Style Matters: The Influence of Editorial Style on the Publishing of English

2017-03-22T01:08:57Z (GMT) by Jocelyn Hargrave
A consideration of the ‘style matters’ of this thesis entails an investigation into the evolution and practice of editorial style in early-modern England. Its two objectives are to provide a historical study on the evolution of editorial style and its progress towards standardisation through an examination of early-modern style guides; and to explore how multiple stakeholders—namely authors, editors and printers—either directly implemented, or uniquely interpreted and adapted, the guidelines of contemporary style guides as part of their inherently human editorial practice. Several questions emerged from contemplating the modern concept of editorial style and its practice by stakeholders in the print trade: when and how did style guides originate; how did they contribute to the evolution of editorial practice; and how did they impact on the publishing of content in English historically.
   
   Editorial style relates to rules designed to ensure not only consistency within and across all titles produced by a publishing company but also the consistency and effectiveness of meaning. These rules are known as house style and are typically associated with editors whose responsibility, among many others, is to prepare manuscripts for typesetting and eventual publication. Stakeholders such as authors, editors and printers typically refer to style guides for instruction on editorial style. Style guides outline the rules pertaining to grammar, punctuation, spelling, hyphenation, capitalisation and italicisation, for example; explain the parts of a book, such as the preliminaries, headings, body text and end matter, their typography and typesetting; and include proof-correction symbols that are used to mark authorial and editorial corrections, either interlineally or in margins, on manuscript and typeset page proofs to be incorporated by typesetters. In early-modern England, these style guides were generally referred to as printers’ manuals or grammars. Those to be considered in this thesis are Joseph Moxon’s 'Mechanick Exercises or, The doctrine of handy-works. Applied to the art of printing' (1683), John Smith’s 'The Printer’s Grammar' (1755), Philip Luckombe’s 'A Concise History of the Origin and Progress of Printing' (1770) and Caleb Stower’s 'Printer’s Grammar' (1808).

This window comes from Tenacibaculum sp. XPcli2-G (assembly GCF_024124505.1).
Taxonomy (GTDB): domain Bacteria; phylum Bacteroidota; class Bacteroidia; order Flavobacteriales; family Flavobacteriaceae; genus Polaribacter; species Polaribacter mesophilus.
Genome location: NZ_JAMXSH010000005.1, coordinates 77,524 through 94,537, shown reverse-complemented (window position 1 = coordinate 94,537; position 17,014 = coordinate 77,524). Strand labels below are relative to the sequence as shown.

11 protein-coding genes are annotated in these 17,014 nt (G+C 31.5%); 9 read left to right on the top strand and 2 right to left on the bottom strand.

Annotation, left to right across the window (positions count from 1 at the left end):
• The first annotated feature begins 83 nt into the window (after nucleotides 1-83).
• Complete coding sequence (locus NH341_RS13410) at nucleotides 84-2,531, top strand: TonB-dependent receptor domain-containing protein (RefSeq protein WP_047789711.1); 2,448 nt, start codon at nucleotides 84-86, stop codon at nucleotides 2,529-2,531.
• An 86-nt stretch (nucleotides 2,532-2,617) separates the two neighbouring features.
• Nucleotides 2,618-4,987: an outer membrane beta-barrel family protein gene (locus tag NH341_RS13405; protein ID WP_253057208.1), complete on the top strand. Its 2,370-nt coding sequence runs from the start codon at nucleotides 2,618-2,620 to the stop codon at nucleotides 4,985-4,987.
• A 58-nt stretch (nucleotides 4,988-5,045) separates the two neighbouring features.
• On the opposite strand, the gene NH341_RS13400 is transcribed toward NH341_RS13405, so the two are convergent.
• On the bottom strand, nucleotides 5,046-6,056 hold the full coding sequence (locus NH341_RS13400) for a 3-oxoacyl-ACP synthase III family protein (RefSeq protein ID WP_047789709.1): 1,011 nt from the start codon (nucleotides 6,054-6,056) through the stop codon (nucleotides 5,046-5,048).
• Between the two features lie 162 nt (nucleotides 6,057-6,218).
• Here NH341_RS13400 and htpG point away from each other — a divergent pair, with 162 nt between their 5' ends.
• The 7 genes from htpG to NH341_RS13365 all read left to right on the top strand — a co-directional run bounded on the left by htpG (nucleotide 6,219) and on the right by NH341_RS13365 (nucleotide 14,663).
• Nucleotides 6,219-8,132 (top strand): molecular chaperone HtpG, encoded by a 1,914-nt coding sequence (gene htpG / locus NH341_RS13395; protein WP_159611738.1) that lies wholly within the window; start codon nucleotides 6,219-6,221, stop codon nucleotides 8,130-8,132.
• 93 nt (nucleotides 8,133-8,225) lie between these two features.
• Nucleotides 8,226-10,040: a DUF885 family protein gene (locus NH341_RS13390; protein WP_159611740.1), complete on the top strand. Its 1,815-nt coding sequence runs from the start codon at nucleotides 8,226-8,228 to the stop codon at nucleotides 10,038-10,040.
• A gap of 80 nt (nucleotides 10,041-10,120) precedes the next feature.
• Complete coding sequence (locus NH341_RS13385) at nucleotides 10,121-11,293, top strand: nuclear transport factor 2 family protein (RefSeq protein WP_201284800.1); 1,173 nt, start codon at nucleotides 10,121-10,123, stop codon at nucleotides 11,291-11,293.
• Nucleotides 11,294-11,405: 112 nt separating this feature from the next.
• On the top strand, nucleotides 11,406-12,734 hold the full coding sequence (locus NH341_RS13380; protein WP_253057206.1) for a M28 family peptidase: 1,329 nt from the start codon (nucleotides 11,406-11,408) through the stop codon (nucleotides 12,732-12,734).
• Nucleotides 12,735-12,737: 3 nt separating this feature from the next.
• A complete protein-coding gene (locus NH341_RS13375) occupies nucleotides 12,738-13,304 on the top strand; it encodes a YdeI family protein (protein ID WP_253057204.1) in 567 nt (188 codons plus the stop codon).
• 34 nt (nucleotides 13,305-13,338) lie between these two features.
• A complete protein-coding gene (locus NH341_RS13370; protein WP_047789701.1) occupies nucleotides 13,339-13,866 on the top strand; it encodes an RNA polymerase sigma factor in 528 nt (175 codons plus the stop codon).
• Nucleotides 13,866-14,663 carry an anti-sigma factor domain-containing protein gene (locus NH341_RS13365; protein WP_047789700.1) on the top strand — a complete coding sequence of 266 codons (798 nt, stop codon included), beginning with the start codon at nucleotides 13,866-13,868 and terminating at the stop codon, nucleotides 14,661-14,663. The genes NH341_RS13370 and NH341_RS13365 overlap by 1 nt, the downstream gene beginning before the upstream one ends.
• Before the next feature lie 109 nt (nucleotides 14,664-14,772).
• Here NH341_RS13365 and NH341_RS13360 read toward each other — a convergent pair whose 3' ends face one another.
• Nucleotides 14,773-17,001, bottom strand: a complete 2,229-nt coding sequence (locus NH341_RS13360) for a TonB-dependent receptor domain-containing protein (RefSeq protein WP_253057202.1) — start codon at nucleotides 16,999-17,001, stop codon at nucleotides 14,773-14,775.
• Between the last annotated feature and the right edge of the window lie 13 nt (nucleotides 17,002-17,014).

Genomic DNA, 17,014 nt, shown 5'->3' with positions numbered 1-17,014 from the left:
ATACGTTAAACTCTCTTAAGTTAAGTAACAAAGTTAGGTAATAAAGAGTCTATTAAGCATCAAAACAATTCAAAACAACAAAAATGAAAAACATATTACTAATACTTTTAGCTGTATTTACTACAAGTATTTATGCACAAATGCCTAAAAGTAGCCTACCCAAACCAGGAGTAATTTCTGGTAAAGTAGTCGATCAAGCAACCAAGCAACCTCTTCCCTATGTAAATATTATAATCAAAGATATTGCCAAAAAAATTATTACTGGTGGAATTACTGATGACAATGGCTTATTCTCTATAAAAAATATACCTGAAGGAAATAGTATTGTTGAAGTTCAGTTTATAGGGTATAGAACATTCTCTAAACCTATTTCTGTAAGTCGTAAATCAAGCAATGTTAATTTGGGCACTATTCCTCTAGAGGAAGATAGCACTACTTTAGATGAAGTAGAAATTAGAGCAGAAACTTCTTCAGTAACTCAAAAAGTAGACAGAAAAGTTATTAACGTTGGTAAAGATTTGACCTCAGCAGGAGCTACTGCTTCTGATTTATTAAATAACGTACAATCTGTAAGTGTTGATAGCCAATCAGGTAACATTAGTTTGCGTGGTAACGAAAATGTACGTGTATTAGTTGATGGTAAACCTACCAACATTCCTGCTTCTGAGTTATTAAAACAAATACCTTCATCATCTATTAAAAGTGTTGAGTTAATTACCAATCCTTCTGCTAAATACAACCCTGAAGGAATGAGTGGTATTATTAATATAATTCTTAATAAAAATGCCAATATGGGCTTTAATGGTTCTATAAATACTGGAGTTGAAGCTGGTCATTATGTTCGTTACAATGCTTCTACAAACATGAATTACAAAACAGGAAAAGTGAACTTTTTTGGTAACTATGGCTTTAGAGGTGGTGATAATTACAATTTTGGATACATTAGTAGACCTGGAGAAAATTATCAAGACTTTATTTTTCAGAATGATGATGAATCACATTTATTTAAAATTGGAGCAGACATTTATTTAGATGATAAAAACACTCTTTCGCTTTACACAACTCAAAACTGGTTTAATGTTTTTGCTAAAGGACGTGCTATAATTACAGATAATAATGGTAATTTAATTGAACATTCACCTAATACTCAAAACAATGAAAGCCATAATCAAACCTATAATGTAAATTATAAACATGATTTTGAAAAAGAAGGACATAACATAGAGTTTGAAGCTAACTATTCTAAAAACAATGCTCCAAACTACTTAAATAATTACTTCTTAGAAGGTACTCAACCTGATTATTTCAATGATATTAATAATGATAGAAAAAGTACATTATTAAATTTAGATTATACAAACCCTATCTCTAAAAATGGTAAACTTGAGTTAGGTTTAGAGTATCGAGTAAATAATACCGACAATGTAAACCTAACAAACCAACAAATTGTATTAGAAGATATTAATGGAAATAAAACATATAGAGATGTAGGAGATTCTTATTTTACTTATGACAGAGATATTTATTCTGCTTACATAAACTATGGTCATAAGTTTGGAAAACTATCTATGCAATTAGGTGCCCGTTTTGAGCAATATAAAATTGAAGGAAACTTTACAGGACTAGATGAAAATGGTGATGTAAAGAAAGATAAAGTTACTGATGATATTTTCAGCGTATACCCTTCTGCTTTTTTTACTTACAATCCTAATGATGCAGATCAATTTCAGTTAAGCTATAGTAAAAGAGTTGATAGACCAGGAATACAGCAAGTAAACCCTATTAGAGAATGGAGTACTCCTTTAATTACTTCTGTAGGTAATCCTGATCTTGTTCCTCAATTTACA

This thesis demonstrates that the majority of work towards editorial standardisation in England was started by Moxon in the late seventeenth century and comprehensively extended by Smith in the mid-eighteenth century, with legal modernisation by their successors, such as Luckombe and Stower, revealing a punctuated evolution of editorial style, rather than a gradual one, through a process of generational intertextual inheritance. That is, editorial development began with German corrector Hieronymus Hornschuch, advanced in England with Moxon and Smith, and then was modernised by Luckombe and Stower. The latter appropriators’ work is consistent with that of modern-day scholarly editors, who modernise the texts to be appropriate for their intended audience.
   
   The editorial standards provided by the printers’ manuals informed editorial decisions and influenced the presentation of early-modern texts; however, interpretation and application differ. To elucidate the semiotics of early-modern editing, the following publications are examined: various editions of 'The Elements of Euclid' by Isaac Barrow (1660, 1686, 1705) and Robert Simson (1756); Thomas Holcroft’s translation of J. C. Lavater’s 'Essays on Physiognomy' (1789); and the Thomas Dunham Whitaker edition of 'Piers Plowman' (1813). Also included is the authorial editorial proof-correction, or mark-up, of Samuel Taylor Coleridge in his 'Poems' (c. 1796/97; Ashley MS 408).